2. Materials and Methods

2.1. Description of Experimental Site

The experiment was conducted at the research field of Bangabandhu Sheikh Mujibur Rahman Agricultural University (BSMRAU), Gazipur 1706 during April to August 2014 to evaluate some Aus rice varieties for their yield performance under rainfed condition. The site was high land and located in Madhupur Tract under Agro Ecological Zone-28. The soil of the experimental site belongs to Salna series representing shallow Red-Brown Tarace soil type which falls under the order of Inceptisols of soil taxonomy [9] . The meteorological data during the study period were recorded from the meteorological station of BSMRAU and was given in Table 1.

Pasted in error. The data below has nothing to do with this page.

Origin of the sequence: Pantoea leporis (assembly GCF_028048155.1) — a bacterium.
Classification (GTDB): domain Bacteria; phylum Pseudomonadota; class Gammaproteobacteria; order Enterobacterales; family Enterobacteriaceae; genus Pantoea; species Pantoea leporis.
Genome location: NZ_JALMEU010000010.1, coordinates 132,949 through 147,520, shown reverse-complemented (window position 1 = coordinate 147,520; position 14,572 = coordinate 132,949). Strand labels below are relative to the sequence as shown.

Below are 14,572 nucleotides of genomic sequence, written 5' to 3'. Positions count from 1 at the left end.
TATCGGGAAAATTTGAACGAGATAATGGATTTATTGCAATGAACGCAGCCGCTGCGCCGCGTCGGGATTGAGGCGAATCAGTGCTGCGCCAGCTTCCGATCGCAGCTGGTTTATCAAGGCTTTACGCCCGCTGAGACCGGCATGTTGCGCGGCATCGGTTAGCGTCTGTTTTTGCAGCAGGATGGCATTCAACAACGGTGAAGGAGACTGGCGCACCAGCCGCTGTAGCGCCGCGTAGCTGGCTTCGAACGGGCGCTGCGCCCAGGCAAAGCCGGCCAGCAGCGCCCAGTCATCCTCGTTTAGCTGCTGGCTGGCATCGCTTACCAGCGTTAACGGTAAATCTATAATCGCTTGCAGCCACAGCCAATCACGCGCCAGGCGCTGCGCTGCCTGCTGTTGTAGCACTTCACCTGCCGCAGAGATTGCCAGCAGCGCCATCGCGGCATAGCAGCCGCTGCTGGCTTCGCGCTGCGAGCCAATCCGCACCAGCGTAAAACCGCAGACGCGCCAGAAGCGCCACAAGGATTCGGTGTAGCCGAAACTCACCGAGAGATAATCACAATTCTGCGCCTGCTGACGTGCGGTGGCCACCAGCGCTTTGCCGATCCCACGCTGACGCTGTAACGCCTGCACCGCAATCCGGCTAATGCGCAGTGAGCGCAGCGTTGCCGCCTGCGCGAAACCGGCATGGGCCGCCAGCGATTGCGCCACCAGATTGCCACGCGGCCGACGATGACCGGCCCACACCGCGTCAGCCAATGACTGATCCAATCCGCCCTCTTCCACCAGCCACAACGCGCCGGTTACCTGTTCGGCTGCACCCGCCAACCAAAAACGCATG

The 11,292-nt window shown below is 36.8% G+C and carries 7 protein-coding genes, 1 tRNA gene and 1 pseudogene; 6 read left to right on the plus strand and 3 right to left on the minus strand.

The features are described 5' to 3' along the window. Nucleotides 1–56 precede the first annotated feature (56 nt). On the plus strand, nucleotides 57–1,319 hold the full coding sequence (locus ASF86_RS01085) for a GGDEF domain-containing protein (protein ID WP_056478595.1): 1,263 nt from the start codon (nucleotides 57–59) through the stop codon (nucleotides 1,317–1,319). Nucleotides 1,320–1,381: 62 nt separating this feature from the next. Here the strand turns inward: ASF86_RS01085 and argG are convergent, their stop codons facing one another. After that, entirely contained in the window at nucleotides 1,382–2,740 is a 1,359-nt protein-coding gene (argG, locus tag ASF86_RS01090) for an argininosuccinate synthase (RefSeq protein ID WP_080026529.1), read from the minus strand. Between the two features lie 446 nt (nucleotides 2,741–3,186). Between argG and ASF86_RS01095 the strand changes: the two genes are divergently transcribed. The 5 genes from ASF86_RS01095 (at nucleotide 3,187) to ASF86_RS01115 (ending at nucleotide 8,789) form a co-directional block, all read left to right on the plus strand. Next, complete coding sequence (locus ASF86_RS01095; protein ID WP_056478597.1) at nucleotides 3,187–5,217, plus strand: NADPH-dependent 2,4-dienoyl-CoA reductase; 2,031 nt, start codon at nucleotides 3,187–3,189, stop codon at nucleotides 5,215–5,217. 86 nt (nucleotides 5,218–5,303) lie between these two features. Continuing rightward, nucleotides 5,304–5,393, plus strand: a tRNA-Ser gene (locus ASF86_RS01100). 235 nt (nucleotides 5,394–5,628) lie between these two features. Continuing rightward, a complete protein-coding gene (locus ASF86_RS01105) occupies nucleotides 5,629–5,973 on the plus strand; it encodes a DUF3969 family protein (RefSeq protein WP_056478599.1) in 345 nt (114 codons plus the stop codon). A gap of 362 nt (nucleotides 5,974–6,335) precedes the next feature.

2.2. Experimental Details

Cultivated fifteen popular Aus rice varieties viz. BR3, BR14, BR16, BR21, BR24, BR26, BRRI dhan27, BRRI dhan42, BRRI dhan43, BRRI dhan48, BRRI dhan55, BRRI dhan57, Nerica1, Nerica10 and NericaABSS (mutant) were used as planting materials. The experiment was laid out in a split plot design with three replications. The number of main plots and sub-plots was 6 and 90 respectively and the size of unit sub-plot was 3 m × 1 m. The experimental treatments viz. water regime as irrigated (irrigation when necessary) and rainfed (dependent on rainfall) were applied in main plots and the varieties were placed into the sub plots. Water regime treatment started at 20 days after sowing (DAS).

Table 1. Month wise meteorological data.